Director of Tourism, Donovan White says air connectivity remains the key to building multi-destination tourism in the Caribbean. Speaking at the Global Tourism Resilience Conference at the Regional Headquarters of the University of the West Indies on February 18, he noted that, “for multi-destination tourism to work, there has to be airlift across the Caribbean.”
“There are 10 airlines flying point to point in the Caribbean but building out a ‘hub and spoke’ model, with three hubs strategically located in Jamaica in the West, Puerto Rico in the East, and Trinidad down south automatically opens up the region to endless possibilities — including the ability to engage more long-haul travel,” he added.
White was also quick to point out that “while airlift is at the heart of multi-destination development, the challenge is for each destination to differentiate itself in an authentic way.”
The push to multi-destination tourism in the region is being driven by Jamaica’s Tourism Minister Edmund Bartlett who sees big wins all round for stakeholders.
“For the traveller, the opportunity to have multiple experiences in one trip is a great value proposition,” said Bartlett. “For our region with 37 million people, the model creates critical mass for key players like the airlines … which means more tourism dollars.”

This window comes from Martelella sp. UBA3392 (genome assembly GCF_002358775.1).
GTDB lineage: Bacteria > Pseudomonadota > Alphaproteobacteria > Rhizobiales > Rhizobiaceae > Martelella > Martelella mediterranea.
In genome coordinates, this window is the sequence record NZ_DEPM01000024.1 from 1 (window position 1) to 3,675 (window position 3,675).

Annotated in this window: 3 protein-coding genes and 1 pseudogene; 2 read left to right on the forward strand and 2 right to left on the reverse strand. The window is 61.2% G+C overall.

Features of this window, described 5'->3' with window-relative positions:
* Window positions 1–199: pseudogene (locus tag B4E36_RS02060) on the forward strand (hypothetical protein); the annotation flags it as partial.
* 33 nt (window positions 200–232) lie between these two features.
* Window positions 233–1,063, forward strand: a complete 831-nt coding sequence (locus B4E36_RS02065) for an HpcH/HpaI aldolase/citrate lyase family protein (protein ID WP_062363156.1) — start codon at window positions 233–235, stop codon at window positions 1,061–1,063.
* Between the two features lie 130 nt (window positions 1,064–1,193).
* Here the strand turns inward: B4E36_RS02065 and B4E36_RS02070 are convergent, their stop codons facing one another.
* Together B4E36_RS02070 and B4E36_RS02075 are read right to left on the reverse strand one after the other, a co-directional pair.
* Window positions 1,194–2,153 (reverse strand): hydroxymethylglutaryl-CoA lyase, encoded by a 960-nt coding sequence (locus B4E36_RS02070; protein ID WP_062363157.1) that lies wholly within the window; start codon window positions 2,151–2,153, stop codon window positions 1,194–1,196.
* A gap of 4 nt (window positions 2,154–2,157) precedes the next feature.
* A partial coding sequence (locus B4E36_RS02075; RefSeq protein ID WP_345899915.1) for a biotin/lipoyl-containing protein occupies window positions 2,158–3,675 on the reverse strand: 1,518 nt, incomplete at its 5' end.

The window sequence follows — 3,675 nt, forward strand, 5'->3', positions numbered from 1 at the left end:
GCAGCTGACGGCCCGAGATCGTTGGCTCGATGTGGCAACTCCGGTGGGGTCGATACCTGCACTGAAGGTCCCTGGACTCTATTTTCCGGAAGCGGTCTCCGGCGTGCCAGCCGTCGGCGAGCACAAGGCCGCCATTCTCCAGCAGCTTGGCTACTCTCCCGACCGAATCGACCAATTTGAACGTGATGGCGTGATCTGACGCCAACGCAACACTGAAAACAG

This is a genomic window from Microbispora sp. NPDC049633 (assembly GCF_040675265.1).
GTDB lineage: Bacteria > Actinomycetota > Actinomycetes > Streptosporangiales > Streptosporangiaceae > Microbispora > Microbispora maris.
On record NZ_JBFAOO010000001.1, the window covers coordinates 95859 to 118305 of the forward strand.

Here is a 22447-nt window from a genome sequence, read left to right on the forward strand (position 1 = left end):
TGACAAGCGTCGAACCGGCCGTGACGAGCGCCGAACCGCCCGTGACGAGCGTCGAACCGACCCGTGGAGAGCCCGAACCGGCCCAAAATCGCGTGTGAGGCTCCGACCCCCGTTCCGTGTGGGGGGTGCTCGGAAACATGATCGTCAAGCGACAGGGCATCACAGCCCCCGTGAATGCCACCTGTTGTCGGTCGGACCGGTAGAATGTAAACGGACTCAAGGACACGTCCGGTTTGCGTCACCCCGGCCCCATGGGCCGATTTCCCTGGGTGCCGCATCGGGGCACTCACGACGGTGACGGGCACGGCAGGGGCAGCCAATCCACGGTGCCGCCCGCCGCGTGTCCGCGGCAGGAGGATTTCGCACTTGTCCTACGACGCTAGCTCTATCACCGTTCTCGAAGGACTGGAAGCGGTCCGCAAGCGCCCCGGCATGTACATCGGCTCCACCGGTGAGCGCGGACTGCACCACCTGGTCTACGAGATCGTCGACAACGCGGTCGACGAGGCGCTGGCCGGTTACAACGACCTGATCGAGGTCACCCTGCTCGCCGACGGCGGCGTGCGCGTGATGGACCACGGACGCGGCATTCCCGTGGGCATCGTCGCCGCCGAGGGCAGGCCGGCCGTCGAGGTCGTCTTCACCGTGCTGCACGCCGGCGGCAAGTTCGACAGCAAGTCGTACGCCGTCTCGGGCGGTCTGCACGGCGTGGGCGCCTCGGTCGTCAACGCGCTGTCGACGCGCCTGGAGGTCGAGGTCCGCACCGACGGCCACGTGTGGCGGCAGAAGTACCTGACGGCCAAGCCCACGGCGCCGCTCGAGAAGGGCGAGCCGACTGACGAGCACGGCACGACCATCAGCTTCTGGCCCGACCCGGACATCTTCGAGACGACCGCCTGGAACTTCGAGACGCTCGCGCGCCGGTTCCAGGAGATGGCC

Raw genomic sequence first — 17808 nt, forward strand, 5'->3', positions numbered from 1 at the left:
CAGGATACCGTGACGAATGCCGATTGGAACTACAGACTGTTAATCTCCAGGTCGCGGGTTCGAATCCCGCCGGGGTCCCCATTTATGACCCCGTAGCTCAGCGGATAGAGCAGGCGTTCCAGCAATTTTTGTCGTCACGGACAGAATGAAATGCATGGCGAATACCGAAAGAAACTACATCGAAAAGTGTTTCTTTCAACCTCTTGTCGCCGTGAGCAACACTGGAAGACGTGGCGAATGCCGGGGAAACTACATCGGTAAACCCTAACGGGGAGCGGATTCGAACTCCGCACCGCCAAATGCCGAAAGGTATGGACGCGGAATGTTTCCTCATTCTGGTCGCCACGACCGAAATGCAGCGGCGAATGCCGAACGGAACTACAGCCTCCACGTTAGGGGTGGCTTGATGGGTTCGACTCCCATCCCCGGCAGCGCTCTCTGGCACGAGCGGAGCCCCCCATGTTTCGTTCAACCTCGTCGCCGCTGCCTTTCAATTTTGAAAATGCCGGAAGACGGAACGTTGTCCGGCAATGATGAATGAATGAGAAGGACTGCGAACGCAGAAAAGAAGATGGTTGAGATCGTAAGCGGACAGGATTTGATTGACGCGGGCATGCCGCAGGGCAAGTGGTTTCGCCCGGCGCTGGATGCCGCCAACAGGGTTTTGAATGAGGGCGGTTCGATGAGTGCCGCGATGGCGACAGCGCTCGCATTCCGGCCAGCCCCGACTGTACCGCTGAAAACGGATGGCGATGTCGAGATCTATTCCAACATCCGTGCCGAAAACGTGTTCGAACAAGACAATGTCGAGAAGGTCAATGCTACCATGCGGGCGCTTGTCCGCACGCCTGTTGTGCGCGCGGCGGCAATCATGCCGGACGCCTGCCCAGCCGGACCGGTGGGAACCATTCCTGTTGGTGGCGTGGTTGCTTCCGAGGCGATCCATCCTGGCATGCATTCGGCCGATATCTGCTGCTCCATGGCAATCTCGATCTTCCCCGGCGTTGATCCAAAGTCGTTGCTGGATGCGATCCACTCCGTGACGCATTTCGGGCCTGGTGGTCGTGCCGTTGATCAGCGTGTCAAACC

But getting the model right will require political will and intense cooperation across the region, with roles for governments and the private sector he said.
“Governments will need to harmonise border protection policies and rationalise protocols, while private firms’ price and package,” Bartlett explained, saying, “a rising tide lifts all boats.”
The minister was support by Caribbean Hotel and Tourist Association president Nicola Madden-Greig who sees multi-destination tourism as a path to integrated development, as the industry builds resilience through backward linkages and support services.